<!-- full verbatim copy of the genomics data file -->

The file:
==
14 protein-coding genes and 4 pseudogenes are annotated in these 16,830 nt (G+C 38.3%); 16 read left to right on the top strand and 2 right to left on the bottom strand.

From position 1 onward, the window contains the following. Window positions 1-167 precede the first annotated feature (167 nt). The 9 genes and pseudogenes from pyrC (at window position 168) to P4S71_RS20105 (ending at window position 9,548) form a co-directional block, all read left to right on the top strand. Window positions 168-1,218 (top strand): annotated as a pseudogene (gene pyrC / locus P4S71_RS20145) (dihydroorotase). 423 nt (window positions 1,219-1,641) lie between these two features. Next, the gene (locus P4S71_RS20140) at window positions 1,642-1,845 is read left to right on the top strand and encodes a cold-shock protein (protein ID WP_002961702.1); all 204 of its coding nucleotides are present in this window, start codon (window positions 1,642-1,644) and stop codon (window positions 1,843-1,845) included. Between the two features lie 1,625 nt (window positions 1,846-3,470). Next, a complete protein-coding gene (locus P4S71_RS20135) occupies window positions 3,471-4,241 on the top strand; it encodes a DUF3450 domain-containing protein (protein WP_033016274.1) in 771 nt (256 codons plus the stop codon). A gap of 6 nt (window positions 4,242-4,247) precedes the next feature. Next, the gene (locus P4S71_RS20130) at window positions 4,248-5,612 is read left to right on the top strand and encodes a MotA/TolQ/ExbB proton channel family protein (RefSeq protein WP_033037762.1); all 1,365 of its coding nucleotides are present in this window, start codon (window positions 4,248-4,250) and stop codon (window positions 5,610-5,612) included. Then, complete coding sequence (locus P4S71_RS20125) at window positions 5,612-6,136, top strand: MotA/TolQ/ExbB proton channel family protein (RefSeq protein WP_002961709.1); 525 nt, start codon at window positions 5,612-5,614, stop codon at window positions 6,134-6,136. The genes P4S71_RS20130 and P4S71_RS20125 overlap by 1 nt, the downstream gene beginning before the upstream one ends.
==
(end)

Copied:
14 protein-coding genes and 4 pseudogenes are annotated in these 16,830 nt (G+C 38.3%); 16 read left to right on the top strand and 2 right to left on the bottom strand.

From position 1 onward, the window contains the following. Window positions 1-167 precede the first annotated feature (167 nt). The 9 genes and pseudogenes from pyrC (at window position 168) to P4S71_RS20105 (ending at window position 9,548) form a co-directional block, all read left to right on the top strand. Window positions 168-1,218 (top strand): annotated as a pseudogene (gene pyrC / locus P4S71_RS20145) (dihydroorotase). 423 nt (window positions 1,219-1,641) lie between these two features. Next, the gene (locus P4S71_RS20140) at window positions 1,642-1,845 is read left to right on the top strand and encodes a cold-shock protein (protein ID WP_002961702.1); all 204 of its coding nucleotides are present in this window, start codon (window positions 1,642-1,644) and stop codon (window positions 1,843-1,845) included. Between the two features lie 1,625 nt (window positions 1,846-3,470). Next, a complete protein-coding gene (locus P4S71_RS20135) occupies window positions 3,471-4,241 on the top strand; it encodes a DUF3450 domain-containing protein (protein WP_033016274.1) in 771 nt (256 codons plus the stop codon). A gap of 6 nt (window positions 4,242-4,247) precedes the next feature. Next, the gene (locus P4S71_RS20130) at window positions 4,248-5,612 is read left to right on the top strand and encodes a MotA/TolQ/ExbB proton channel family protein (RefSeq protein WP_033037762.1); all 1,365 of its coding nucleotides are present in this window, start codon (window positions 4,248-4,250) and stop codon (window positions 5,610-5,612) included. Then, complete coding sequence (locus P4S71_RS20125) at window positions 5,612-6,136, top strand: MotA/TolQ/ExbB proton channel family protein (RefSeq protein WP_002961709.1); 525 nt, start codon at window positions 5,612-5,614, stop codon at window positions 6,134-6,136. The genes P4S71_RS20130 and P4S71_RS20125 overlap by 1 nt, the downstream gene beginning before the upstream one ends.